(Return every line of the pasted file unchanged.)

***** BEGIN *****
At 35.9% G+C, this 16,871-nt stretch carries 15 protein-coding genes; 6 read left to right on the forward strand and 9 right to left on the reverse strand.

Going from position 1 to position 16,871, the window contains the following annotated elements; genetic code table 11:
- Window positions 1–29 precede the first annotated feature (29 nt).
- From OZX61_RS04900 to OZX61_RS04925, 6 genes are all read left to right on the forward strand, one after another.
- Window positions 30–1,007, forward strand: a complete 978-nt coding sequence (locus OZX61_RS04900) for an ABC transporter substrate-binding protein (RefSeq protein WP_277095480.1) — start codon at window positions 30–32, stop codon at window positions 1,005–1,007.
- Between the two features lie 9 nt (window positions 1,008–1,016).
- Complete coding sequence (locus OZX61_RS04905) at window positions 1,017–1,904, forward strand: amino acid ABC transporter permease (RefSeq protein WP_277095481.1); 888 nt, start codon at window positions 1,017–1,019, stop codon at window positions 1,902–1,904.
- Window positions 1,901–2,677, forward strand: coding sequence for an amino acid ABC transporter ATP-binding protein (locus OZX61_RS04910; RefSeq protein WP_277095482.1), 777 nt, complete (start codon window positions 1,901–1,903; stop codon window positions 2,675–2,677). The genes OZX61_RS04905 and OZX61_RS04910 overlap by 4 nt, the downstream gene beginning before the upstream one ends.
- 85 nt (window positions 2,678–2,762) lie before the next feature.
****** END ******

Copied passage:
At 35.9% G+C, this 16,871-nt stretch carries 15 protein-coding genes; 6 read left to right on the forward strand and 9 right to left on the reverse strand.

Going from position 1 to position 16,871, the window contains the following annotated elements; genetic code table 11:
- Window positions 1–29 precede the first annotated feature (29 nt).
- From OZX61_RS04900 to OZX61_RS04925, 6 genes are all read left to right on the forward strand, one after another.
- Window positions 30–1,007, forward strand: a complete 978-nt coding sequence (locus OZX61_RS04900) for an ABC transporter substrate-binding protein (RefSeq protein WP_277095480.1) — start codon at window positions 30–32, stop codon at window positions 1,005–1,007.
- Between the two features lie 9 nt (window positions 1,008–1,016).
- Complete coding sequence (locus OZX61_RS04905) at window positions 1,017–1,904, forward strand: amino acid ABC transporter permease (RefSeq protein WP_277095481.1); 888 nt, start codon at window positions 1,017–1,019, stop codon at window positions 1,902–1,904.
- Window positions 1,901–2,677, forward strand: coding sequence for an amino acid ABC transporter ATP-binding protein (locus OZX61_RS04910; RefSeq protein WP_277095482.1), 777 nt, complete (start codon window positions 1,901–1,903; stop codon window positions 2,675–2,677). The genes OZX61_RS04905 and OZX61_RS04910 overlap by 4 nt, the downstream gene beginning before the upstream one ends.
- 85 nt (window positions 2,678–2,762) lie before the next feature.